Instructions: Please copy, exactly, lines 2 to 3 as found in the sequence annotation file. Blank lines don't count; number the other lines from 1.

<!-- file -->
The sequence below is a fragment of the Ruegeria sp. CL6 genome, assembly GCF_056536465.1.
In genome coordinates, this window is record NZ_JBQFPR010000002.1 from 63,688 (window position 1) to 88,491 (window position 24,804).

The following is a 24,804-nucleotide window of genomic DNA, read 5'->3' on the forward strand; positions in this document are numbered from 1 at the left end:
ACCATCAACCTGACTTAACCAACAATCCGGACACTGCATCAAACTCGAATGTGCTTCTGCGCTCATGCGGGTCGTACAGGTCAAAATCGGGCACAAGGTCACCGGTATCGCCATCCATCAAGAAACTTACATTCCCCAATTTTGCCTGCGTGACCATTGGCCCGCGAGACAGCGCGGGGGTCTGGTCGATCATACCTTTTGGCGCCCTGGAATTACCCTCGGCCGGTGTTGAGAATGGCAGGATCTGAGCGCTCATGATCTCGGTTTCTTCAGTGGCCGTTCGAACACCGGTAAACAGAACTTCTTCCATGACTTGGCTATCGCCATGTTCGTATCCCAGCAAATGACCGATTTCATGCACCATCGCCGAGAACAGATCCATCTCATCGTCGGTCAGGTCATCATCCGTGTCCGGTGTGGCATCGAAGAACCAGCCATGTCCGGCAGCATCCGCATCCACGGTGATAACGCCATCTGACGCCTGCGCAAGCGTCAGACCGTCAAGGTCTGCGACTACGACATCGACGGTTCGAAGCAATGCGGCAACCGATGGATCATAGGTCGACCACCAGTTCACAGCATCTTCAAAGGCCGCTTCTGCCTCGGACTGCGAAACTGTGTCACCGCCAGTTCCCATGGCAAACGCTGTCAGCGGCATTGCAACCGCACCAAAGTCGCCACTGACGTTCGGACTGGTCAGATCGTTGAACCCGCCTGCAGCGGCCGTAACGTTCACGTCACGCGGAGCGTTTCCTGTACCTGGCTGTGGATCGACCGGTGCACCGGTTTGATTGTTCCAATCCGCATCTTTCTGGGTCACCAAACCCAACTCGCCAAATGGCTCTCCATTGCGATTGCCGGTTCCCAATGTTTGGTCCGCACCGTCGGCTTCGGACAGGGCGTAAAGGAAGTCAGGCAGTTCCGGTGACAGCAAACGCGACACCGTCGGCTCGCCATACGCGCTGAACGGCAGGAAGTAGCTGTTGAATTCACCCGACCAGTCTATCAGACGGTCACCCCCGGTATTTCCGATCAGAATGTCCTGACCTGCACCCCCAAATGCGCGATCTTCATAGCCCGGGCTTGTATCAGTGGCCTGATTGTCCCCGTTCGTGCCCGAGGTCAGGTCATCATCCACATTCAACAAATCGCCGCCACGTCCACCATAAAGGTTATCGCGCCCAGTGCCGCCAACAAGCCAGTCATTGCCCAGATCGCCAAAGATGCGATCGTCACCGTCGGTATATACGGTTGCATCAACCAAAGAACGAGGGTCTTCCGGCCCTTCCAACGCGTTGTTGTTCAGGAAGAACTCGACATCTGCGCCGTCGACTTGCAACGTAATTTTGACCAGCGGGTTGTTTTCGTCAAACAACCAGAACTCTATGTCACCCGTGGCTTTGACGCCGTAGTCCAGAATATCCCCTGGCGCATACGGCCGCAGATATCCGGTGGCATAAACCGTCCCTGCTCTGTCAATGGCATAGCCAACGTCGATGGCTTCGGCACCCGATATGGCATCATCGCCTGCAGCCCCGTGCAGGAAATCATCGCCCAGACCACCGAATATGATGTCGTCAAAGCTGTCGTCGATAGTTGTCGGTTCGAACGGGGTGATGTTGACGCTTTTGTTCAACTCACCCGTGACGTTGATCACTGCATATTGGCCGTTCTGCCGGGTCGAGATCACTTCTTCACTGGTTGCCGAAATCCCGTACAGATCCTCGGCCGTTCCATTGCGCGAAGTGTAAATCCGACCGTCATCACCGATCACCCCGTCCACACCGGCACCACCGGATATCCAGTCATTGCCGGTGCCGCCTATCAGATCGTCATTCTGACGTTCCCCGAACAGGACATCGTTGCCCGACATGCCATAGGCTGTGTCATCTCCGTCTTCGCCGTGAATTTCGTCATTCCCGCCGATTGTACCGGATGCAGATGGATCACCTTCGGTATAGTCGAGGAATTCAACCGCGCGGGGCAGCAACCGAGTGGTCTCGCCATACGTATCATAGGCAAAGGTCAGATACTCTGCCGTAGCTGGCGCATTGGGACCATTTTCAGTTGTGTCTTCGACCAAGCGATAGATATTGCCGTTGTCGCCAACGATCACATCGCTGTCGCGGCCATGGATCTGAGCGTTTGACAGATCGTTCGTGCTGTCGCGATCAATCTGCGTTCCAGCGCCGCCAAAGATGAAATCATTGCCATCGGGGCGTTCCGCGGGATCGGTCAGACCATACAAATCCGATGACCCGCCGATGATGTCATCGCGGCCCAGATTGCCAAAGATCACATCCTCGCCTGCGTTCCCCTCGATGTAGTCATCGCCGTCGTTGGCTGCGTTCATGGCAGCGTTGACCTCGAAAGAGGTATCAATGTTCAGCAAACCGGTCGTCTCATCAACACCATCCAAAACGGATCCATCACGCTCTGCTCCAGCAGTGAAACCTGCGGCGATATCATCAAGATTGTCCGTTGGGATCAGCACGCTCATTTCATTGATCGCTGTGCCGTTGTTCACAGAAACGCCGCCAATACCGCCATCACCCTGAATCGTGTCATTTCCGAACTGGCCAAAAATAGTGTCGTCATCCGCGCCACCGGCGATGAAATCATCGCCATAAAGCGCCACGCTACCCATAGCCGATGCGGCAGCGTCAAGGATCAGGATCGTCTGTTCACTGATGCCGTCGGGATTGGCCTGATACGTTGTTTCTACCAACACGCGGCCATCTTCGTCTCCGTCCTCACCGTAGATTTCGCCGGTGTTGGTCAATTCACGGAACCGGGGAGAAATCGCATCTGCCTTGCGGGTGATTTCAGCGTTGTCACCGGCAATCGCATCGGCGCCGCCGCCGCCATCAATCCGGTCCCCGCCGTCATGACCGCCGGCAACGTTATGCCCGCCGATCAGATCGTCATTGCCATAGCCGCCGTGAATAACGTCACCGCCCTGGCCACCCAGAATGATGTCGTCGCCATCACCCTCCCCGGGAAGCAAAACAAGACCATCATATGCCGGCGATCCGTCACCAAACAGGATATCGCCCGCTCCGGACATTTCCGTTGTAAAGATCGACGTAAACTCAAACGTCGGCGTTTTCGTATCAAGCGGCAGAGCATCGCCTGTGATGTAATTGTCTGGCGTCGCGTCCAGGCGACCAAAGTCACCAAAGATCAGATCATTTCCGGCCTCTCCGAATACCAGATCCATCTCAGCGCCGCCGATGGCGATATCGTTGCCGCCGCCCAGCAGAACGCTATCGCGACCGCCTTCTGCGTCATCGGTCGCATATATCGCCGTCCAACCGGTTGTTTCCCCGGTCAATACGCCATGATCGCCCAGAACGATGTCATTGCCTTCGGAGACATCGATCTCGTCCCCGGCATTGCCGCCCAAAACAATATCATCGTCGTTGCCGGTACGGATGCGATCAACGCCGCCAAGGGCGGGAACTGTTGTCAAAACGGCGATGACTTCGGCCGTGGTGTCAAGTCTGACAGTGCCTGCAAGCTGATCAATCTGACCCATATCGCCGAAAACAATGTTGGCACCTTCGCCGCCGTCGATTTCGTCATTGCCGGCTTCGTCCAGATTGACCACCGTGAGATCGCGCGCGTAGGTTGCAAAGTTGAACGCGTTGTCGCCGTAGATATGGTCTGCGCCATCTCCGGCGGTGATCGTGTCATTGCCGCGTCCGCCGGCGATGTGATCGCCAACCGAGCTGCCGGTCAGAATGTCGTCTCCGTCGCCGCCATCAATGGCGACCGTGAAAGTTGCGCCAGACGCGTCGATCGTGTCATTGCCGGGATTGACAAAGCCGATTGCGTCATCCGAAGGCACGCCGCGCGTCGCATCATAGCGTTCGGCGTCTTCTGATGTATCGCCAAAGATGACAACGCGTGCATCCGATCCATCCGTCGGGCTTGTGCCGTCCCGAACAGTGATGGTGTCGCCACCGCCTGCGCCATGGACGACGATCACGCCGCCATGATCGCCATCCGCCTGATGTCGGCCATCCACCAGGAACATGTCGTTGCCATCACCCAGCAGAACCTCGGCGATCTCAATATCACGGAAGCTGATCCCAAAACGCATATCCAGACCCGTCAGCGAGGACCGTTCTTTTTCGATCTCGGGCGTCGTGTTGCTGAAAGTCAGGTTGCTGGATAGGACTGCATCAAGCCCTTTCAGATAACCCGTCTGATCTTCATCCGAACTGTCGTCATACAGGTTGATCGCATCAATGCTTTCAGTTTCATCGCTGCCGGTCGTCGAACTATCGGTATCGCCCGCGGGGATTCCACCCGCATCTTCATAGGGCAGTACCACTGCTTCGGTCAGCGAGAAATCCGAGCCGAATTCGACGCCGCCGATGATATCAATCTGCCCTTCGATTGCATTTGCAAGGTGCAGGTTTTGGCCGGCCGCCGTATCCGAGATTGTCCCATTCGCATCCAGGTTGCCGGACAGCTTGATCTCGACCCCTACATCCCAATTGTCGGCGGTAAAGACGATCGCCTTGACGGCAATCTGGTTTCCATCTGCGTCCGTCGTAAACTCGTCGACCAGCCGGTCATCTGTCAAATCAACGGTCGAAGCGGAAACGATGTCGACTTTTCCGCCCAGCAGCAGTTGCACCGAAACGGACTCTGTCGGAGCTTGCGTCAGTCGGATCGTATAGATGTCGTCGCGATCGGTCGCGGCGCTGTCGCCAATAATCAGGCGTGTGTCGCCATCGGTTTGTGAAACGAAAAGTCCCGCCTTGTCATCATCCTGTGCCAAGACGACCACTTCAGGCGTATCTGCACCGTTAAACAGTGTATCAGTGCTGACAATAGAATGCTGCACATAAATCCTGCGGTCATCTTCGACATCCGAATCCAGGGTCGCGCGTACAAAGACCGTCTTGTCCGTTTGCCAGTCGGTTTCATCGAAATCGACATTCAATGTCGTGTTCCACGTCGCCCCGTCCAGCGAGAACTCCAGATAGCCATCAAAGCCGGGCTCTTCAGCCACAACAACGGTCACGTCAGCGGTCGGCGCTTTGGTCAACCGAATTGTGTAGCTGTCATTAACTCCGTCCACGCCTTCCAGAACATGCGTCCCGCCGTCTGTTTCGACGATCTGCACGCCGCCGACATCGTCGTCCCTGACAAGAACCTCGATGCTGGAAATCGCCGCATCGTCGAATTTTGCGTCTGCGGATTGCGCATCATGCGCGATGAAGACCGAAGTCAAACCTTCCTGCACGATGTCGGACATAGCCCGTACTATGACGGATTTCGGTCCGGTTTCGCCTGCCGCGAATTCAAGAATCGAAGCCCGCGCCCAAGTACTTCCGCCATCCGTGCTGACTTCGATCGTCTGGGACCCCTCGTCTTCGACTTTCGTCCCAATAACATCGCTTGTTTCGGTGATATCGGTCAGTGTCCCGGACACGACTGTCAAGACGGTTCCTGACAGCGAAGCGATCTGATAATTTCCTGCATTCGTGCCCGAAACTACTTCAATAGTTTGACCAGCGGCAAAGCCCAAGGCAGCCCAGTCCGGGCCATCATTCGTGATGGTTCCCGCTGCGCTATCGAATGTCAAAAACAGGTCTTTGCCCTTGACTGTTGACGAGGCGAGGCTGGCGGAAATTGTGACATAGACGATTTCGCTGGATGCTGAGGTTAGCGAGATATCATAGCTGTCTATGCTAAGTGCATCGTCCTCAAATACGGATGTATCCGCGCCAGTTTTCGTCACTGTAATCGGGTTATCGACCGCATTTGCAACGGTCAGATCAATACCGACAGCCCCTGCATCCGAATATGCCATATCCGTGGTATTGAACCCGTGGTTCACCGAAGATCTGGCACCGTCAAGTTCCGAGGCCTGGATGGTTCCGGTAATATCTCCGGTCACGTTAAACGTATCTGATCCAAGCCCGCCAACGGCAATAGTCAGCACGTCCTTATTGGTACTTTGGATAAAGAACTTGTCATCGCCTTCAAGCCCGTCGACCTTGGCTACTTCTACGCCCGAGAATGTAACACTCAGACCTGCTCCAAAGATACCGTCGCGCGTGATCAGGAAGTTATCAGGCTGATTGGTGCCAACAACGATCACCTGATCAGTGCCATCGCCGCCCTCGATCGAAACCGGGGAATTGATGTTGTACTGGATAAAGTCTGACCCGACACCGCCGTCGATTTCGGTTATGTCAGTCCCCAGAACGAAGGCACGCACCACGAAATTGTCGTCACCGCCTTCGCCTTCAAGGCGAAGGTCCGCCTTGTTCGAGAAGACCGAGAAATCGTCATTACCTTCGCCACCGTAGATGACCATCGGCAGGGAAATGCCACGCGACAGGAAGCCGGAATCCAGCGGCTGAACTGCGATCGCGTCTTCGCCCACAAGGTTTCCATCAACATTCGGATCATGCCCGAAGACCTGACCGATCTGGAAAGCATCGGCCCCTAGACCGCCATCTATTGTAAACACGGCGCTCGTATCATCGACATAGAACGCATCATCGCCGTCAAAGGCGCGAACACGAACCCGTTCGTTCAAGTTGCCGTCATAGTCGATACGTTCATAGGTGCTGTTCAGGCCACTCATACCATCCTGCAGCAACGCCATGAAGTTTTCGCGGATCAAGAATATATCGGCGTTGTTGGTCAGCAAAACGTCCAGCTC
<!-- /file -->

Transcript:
In genome coordinates, this window is record NZ_JBQFPR010000002.1 from 63,688 (window position 1) to 88,491 (window position 24,804).

The following is a 24,804-nucleotide window of genomic DNA, read 5'->3' on the forward strand; positions in this document are numbered from 1 at the left end: